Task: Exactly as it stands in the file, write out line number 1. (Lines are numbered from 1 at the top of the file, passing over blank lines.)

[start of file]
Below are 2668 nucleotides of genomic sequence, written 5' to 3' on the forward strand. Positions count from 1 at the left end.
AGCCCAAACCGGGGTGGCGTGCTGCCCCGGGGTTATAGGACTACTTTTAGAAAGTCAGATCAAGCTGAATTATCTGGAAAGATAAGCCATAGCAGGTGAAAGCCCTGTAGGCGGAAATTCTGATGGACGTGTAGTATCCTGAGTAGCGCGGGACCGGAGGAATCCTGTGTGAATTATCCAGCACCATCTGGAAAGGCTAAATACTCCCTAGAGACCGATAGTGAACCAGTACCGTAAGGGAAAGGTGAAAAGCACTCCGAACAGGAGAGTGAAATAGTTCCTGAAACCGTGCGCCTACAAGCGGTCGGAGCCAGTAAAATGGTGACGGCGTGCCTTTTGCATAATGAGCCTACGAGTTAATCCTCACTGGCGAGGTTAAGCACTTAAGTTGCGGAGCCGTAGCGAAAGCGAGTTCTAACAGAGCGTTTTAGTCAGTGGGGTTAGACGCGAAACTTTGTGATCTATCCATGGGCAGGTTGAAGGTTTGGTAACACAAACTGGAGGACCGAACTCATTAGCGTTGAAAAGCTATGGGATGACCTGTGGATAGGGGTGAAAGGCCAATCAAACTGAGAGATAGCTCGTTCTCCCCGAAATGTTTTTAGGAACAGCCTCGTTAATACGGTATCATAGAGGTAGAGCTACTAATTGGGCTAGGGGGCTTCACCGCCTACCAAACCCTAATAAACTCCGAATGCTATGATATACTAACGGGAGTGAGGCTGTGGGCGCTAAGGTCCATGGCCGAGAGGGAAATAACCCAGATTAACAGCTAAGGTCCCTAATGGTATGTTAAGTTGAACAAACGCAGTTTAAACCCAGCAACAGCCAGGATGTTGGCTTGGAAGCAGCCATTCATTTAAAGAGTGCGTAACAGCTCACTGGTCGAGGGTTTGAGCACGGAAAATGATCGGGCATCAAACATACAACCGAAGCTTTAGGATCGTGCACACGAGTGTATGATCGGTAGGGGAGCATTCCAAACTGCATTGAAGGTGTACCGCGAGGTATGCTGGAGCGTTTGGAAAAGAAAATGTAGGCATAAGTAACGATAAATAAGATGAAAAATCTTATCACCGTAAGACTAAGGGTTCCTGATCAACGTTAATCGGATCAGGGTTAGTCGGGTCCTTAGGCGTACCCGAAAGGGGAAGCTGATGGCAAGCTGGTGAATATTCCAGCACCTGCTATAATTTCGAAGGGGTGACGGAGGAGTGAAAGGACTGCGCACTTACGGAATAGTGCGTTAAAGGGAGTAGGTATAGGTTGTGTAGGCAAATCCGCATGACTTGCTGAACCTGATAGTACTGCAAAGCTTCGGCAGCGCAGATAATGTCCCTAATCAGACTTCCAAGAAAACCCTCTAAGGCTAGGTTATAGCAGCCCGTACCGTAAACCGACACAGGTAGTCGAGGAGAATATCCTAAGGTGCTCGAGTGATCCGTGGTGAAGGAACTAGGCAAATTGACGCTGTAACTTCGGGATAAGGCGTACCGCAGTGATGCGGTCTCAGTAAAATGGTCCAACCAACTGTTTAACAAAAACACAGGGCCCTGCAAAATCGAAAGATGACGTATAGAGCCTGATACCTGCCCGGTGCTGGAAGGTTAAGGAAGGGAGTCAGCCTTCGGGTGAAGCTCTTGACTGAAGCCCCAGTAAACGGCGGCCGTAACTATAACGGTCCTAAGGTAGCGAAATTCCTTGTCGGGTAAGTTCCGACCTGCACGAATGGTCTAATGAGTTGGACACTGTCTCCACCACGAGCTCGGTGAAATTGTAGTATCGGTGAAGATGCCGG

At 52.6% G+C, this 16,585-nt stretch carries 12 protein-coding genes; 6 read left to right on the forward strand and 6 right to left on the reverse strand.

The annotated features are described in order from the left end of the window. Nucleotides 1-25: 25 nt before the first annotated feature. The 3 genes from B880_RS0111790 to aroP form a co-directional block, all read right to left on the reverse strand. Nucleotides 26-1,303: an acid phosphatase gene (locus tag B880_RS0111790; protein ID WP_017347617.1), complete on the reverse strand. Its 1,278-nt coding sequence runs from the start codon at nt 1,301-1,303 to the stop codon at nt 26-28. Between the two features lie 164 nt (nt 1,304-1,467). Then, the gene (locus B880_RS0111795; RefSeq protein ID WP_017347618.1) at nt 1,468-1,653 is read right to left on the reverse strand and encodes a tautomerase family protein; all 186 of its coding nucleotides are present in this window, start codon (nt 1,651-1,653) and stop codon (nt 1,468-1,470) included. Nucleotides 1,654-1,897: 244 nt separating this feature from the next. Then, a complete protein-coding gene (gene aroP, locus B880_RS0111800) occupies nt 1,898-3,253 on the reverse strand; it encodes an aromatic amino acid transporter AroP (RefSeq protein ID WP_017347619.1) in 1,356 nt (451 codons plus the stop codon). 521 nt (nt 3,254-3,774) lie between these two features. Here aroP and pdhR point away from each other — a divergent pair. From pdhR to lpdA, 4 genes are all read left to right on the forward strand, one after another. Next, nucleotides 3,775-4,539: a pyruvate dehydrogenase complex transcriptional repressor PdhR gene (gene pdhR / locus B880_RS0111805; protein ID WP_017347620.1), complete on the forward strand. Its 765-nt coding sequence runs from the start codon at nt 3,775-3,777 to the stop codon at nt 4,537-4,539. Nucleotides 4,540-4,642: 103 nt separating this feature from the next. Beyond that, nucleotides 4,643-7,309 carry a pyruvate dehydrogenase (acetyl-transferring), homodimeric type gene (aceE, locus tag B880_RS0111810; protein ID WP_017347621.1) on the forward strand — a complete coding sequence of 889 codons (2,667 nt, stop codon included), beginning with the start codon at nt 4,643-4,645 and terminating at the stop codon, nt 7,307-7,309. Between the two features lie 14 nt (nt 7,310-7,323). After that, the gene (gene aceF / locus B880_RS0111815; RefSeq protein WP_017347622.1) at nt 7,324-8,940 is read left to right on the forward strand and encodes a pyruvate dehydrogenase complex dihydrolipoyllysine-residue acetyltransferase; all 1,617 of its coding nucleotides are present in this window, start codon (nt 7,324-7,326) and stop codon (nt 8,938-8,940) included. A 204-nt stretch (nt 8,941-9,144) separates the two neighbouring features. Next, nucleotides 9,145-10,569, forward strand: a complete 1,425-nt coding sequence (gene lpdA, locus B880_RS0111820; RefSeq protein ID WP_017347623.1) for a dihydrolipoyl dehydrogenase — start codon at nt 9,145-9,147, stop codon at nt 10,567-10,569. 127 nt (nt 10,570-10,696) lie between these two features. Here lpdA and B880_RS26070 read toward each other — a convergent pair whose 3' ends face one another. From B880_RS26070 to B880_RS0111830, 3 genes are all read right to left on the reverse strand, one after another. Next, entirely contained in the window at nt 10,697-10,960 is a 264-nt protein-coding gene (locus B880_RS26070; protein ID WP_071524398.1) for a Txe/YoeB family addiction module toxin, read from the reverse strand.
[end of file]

Below are 2668 nucleotides of genomic sequence, written 5' to 3' on the forward strand. Positions count from 1 at the left end.